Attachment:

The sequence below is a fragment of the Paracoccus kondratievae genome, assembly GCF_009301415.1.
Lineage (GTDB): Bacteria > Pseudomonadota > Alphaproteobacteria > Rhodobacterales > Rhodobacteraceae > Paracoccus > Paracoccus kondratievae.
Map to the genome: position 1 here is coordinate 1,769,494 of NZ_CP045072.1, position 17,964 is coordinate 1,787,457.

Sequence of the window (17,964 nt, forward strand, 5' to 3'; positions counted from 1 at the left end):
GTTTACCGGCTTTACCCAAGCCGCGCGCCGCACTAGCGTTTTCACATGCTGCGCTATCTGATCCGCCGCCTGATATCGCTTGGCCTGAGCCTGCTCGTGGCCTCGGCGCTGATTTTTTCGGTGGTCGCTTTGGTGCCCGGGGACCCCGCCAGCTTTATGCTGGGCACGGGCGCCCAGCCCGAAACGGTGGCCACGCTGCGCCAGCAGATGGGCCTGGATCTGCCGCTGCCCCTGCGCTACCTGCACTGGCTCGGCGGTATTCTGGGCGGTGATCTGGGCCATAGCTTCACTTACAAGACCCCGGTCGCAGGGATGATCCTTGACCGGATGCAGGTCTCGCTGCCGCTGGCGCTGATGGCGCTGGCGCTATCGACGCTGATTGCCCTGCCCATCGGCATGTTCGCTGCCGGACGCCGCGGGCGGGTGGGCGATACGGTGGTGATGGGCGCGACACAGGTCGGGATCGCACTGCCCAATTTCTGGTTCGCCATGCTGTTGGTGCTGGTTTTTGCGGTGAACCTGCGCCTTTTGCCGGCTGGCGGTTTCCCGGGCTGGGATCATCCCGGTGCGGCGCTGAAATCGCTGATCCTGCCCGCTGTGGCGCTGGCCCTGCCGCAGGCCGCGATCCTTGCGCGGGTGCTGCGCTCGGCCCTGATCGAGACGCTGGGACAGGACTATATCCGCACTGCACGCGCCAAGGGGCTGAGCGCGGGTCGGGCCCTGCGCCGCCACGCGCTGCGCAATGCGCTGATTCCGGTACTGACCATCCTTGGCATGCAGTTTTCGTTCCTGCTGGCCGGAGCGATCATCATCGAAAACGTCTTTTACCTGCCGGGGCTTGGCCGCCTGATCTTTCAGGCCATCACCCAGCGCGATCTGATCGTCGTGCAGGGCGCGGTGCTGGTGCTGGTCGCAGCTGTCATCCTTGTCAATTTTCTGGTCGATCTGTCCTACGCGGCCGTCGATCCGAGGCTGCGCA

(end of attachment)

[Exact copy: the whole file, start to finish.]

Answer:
The sequence below is a fragment of the Paracoccus kondratievae genome, assembly GCF_009301415.1.
Lineage (GTDB): Bacteria > Pseudomonadota > Alphaproteobacteria > Rhodobacterales > Rhodobacteraceae > Paracoccus > Paracoccus kondratievae.
Map to the genome: position 1 here is coordinate 1,769,494 of NZ_CP045072.1, position 17,964 is coordinate 1,787,457.

Sequence of the window (17,964 nt, forward strand, 5' to 3'; positions counted from 1 at the left end):
GTTTACCGGCTTTACCCAAGCCGCGCGCCGCACTAGCGTTTTCACATGCTGCGCTATCTGATCCGCCGCCTGATATCGCTTGGCCTGAGCCTGCTCGTGGCCTCGGCGCTGATTTTTTCGGTGGTCGCTTTGGTGCCCGGGGACCCCGCCAGCTTTATGCTGGGCACGGGCGCCCAGCCCGAAACGGTGGCCACGCTGCGCCAGCAGATGGGCCTGGATCTGCCGCTGCCCCTGCGCTACCTGCACTGGCTCGGCGGTATTCTGGGCGGTGATCTGGGCCATAGCTTCACTTACAAGACCCCGGTCGCAGGGATGATCCTTGACCGGATGCAGGTCTCGCTGCCGCTGGCGCTGATGGCGCTGGCGCTATCGACGCTGATTGCCCTGCCCATCGGCATGTTCGCTGCCGGACGCCGCGGGCGGGTGGGCGATACGGTGGTGATGGGCGCGACACAGGTCGGGATCGCACTGCCCAATTTCTGGTTCGCCATGCTGTTGGTGCTGGTTTTTGCGGTGAACCTGCGCCTTTTGCCGGCTGGCGGTTTCCCGGGCTGGGATCATCCCGGTGCGGCGCTGAAATCGCTGATCCTGCCCGCTGTGGCGCTGGCCCTGCCGCAGGCCGCGATCCTTGCGCGGGTGCTGCGCTCGGCCCTGATCGAGACGCTGGGACAGGACTATATCCGCACTGCACGCGCCAAGGGGCTGAGCGCGGGTCGGGCCCTGCGCCGCCACGCGCTGCGCAATGCGCTGATTCCGGTACTGACCATCCTTGGCATGCAGTTTTCGTTCCTGCTGGCCGGAGCGATCATCATCGAAAACGTCTTTTACCTGCCGGGGCTTGGCCGCCTGATCTTTCAGGCCATCACCCAGCGCGATCTGATCGTCGTGCAGGGCGCGGTGCTGGTGCTGGTCGCAGCTGTCATCCTTGTCAATTTTCTGGTCGATCTGTCCTACGCGGCCGTCGATCCGAGGCTGCGCA